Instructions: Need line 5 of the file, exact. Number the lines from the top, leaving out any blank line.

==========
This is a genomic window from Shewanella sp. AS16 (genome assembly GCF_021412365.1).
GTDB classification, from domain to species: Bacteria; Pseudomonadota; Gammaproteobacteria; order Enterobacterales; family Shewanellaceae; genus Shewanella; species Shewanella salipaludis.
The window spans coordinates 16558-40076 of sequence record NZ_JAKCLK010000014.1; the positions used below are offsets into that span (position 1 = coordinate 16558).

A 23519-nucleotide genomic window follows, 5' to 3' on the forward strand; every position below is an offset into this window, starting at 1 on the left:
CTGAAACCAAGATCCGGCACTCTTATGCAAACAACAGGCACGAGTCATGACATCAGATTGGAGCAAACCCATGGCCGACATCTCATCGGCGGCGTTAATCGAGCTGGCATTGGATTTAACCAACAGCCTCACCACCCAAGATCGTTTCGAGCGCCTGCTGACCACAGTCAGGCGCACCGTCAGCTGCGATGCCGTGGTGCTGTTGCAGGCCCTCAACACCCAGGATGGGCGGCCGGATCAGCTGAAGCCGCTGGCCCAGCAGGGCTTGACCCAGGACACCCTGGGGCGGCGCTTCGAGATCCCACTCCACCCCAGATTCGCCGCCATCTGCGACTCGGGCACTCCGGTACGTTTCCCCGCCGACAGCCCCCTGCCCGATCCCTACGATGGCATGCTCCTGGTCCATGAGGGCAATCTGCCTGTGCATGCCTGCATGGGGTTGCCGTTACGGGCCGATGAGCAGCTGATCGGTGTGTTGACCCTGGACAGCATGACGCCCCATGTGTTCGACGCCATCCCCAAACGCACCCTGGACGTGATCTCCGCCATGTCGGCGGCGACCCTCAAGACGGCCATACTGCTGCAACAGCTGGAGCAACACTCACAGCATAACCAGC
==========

CTGAAACCAAGATCCGGCACTCTTATGCAAACAACAGGCACGAGTCATGACATCAGATTGGAGCAAACCCATGGCCGACATCTCATCGGCGGCGTTAATCGAGCTGGCATTGGATTTAACCAACAGCCTCACCACCCAAGATCGTTTCGAGCGCCTGCTGACCACAGTCAGGCGCACCGTCAGCTGCGATGCCGTGGTGCTGTTGCAGGCCCTCAACACCCAGGATGGGCGGCCGGATCAGCTGAAGCCGCTGGCCCAGCAGGGCTTGACCCAGGACACCCTGGGGCGGCGCTTCGAGATCCCACTCCACCCCAGATTCGCCGCCATCTGCGACTCGGGCACTCCGGTACGTTTCCCCGCCGACAGCCCCCTGCCCGATCCCTACGATGGCATGCTCCTGGTCCATGAGGGCAATCTGCCTGTGCATGCCTGCATGGGGTTGCCGTTACGGGCCGATGAGCAGCTGATCGGTGTGTTGACCCTGGACAGCATGACGCCCCATGTGTTCGACGCCATCCCCAAACGCACCCTGGACGTGATCTCCGCCATGTCGGCGGCGACCCTCAAGACGGCCATACTGCTGCAACAGCTGGAGCAACACTCACAGCATAACCAGC